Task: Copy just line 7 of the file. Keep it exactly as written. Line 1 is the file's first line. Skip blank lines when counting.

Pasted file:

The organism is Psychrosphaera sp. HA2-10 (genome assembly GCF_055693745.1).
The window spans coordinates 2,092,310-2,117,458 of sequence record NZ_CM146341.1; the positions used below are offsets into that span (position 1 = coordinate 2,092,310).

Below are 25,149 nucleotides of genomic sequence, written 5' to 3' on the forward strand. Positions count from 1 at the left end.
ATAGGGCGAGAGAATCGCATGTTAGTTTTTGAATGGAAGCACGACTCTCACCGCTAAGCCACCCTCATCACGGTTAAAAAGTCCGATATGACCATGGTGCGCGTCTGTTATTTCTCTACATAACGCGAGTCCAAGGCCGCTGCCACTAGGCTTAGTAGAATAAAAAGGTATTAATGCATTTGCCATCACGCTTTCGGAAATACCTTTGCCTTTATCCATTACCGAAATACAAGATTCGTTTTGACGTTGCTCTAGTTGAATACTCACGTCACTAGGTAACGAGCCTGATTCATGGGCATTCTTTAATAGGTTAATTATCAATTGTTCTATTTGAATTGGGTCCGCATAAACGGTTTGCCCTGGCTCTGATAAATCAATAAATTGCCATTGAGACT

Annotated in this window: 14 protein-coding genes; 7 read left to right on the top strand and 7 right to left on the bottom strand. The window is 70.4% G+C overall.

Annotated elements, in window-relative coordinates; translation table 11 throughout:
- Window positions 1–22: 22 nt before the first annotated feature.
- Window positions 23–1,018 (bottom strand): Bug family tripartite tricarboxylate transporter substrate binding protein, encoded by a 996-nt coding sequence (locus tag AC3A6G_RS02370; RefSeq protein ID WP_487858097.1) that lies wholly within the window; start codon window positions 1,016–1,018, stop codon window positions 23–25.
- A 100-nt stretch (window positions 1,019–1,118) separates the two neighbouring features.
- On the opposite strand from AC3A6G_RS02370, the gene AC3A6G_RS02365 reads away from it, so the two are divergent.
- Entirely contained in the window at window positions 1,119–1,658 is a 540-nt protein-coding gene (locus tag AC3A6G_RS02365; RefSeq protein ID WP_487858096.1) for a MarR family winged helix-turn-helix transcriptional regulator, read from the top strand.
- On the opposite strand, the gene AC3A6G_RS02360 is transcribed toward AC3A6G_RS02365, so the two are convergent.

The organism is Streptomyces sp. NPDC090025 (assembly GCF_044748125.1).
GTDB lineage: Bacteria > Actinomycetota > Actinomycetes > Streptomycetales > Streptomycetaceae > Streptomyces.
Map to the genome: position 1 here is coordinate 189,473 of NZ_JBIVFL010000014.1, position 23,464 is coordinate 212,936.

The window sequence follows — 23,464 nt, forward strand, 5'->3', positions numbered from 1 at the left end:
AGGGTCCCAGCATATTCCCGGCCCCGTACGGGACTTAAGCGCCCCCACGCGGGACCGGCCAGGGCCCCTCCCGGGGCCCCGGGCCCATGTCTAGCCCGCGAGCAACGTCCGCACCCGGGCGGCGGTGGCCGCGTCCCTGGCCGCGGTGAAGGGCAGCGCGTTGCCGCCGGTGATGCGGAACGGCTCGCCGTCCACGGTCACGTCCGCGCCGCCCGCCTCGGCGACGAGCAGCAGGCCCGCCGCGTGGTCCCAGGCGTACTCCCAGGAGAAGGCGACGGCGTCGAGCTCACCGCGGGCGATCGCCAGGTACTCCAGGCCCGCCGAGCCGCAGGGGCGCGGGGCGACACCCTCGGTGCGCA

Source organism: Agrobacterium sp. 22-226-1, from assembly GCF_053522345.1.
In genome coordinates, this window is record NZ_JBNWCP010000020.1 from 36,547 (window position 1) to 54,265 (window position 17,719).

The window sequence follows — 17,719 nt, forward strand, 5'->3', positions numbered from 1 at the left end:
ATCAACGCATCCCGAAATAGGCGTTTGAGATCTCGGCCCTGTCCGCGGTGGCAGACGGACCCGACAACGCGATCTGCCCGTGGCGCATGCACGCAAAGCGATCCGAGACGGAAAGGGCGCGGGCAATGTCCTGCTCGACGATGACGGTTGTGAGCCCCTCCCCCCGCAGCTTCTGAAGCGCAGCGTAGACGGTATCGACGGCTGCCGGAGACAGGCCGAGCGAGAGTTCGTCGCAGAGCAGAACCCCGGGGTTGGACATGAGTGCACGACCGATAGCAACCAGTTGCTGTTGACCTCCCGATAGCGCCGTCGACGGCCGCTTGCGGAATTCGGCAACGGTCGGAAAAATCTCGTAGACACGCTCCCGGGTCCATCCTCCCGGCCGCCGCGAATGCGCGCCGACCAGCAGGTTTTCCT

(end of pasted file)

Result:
- Window positions 1–22: 22 nt before the first annotated feature.